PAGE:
The premier of the Cayman Islands William Mckeeva Bush said of his appointment: "I am delighted a politician with David's experience will ensure our interests are protected at a time when tax-neutral jurisdictions are the subject of such malicious and ill-informed attacks."

George Osborne has come under pressure to crack down on tax havens like the Caymans – where many UK companies are based for tax purposes. The Caymans, with a population of around 50,000, is home to 70 per cent of hedge fund registrations worldwide.

Since his appointment Lord Blencathra has contacted Mr Cryer, after he submitted an Early Day Motion calling for the Caymans to be closed as a tax haven. Mr Cryer said: "I just got this email from Lord Blencathra asking if I would meet with a delegation from the Caymans who were in London. I had no idea at the time that he was being paid to lobby for them. It is outrageous for him, as a parliamentarian, to be doing that. Members of the House of Lords should not be representing foreign governments. If those governments want to lobby people they should be doing it themselves."

The peer approached the International Bar Association to discuss its task force on human rights and illicit financial flows before the task force had launched. He said he did so "to offer assistance". And he sent a letter to the Labour MP Angela Eagle after she raised a question about his appointment.

Shadow Cabinet minister Jon Trickett said: "It can't be right for a member of the legislature, responsible for setting tax policy, to be employed by a well-known tax haven." Labour MP Thomas Docherty added: "David Maclean should not be paid by the Crown as a sitting member of the House of Lords and by the Cayman Islands – he shouldn't be wearing both hats at the same time."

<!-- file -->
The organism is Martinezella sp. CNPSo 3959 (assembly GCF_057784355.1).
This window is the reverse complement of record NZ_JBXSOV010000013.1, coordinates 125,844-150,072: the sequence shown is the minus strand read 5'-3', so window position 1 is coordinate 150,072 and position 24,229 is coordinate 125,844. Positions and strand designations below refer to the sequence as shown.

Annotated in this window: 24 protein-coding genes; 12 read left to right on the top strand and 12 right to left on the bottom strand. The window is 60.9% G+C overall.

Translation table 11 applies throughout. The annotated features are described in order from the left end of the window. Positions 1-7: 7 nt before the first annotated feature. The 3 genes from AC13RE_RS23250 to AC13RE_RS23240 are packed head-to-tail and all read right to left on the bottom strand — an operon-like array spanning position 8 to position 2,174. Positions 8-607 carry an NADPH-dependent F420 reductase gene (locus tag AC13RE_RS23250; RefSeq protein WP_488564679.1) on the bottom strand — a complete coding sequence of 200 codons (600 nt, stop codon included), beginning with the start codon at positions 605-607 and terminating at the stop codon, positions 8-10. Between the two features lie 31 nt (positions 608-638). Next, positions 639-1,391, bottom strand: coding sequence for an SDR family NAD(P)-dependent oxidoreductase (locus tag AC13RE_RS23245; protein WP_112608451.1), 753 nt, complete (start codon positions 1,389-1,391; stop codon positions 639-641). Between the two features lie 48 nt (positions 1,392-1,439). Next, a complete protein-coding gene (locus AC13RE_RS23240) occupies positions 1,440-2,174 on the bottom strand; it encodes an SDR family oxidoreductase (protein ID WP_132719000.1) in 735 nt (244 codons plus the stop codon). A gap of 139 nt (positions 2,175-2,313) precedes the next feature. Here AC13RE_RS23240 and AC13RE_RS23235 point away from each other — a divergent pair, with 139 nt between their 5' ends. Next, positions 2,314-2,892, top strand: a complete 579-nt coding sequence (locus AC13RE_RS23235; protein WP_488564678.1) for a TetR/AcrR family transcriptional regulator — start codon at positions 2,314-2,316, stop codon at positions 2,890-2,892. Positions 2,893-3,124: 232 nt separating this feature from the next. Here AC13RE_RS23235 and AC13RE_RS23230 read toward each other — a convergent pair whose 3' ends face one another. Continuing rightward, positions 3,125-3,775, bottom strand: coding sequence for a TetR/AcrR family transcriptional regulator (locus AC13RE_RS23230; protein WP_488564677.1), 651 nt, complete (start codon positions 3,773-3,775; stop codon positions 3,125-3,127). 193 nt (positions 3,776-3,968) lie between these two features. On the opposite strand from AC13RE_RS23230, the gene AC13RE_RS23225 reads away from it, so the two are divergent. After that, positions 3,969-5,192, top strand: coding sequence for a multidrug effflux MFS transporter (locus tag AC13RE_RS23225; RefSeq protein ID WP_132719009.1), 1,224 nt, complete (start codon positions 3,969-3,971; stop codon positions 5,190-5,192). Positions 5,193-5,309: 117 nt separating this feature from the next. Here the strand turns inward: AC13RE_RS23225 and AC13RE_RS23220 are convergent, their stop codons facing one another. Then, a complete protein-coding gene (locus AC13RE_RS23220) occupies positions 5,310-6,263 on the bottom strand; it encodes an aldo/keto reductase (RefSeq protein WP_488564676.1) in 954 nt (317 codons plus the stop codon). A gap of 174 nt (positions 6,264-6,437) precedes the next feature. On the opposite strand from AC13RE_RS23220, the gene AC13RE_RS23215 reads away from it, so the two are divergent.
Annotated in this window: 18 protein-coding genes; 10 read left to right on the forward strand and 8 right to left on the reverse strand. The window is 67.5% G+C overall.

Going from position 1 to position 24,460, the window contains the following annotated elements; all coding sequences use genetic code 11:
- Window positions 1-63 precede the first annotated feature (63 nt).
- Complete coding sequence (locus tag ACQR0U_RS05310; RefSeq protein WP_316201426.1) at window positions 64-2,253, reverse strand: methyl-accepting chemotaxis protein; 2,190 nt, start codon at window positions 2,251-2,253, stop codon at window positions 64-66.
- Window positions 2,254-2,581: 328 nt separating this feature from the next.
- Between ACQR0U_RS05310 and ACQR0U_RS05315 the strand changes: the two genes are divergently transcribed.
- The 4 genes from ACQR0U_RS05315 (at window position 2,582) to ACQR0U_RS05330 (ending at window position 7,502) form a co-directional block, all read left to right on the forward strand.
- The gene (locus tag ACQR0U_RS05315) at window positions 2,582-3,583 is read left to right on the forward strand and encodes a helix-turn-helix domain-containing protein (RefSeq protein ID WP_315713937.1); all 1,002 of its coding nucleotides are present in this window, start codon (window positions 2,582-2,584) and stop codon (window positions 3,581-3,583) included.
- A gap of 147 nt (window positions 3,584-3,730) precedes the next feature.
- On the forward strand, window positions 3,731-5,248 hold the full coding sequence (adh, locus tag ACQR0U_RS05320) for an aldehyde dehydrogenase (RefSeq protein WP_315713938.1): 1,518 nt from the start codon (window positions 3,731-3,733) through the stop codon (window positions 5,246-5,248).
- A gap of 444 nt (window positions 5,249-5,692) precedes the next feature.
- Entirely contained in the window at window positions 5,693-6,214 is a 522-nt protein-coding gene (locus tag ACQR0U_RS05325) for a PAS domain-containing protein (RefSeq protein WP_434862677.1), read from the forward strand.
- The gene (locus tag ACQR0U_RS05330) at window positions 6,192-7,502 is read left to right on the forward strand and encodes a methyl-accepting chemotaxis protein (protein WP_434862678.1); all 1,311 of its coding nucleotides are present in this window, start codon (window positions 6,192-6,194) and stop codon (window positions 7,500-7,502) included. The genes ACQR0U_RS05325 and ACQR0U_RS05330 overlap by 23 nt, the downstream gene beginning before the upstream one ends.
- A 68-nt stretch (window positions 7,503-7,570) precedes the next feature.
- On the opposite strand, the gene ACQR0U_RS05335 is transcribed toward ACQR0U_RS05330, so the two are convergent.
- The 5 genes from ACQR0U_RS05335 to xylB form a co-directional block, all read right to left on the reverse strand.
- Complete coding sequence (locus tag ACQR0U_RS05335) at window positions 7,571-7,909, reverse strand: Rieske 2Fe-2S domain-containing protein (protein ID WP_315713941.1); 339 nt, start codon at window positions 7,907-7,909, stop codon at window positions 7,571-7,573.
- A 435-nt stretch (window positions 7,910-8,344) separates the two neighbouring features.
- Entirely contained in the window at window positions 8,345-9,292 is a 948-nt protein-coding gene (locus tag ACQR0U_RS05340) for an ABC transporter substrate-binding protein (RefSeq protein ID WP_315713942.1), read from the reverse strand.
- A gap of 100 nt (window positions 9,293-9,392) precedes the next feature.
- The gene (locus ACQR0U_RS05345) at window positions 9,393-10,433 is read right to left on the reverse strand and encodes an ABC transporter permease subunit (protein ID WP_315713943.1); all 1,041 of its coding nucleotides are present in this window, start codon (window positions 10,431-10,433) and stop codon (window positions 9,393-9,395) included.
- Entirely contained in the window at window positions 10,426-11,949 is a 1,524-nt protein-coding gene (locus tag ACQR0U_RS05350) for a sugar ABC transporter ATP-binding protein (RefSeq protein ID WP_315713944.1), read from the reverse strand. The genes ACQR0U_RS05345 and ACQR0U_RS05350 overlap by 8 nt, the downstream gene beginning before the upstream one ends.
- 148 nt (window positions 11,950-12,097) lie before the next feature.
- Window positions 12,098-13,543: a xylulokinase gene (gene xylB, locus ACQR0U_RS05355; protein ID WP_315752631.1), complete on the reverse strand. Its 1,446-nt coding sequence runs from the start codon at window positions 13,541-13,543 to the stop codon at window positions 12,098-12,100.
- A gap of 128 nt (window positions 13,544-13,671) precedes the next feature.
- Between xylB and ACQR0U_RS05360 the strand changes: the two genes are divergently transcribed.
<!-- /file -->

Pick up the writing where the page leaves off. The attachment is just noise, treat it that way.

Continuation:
Lord Blencathra insisted in a statement: "That is what all representatives do – we make points to the British Government, the EU, the media, MPs, the public on behalf of the member governments. There are over 150 ambassadors and representatives in London doing that all the time. I have seen no suggestion in any other quarter that making representations on behalf of a loyal British Territory is inappropriate."

Profile: Lord Blencathra

David Maclean (as he then was) was the former Tory Chief Whip who led an unsuccessful rearguard action to prevent the Freedom of Information Act from being applied to MPs.

If he had pulled it off, the expenses scandal would never have come to light – which is why his expenses were subjected to special scrutiny. They included £20,000 claimed for doing up the farmhouse which he said he was forced to designate as his second home, which he then sold for £750,000; and £3,300 for a quad bike that he used to get around his large rural constituency, Penrith and The Border.

Despite the publicity, his political career might have survived but for the multiple sclerosis that forced him to quit the Commons at the 2010 election.

Earlier, he had a reputation as a waspish minister who, remarkably, turned down the chance to join the Cabinet. His former Tory colleague, Matthew Parris, once suggested that in medieval times, Maclean would have made a good Minister for Exterminating Witches.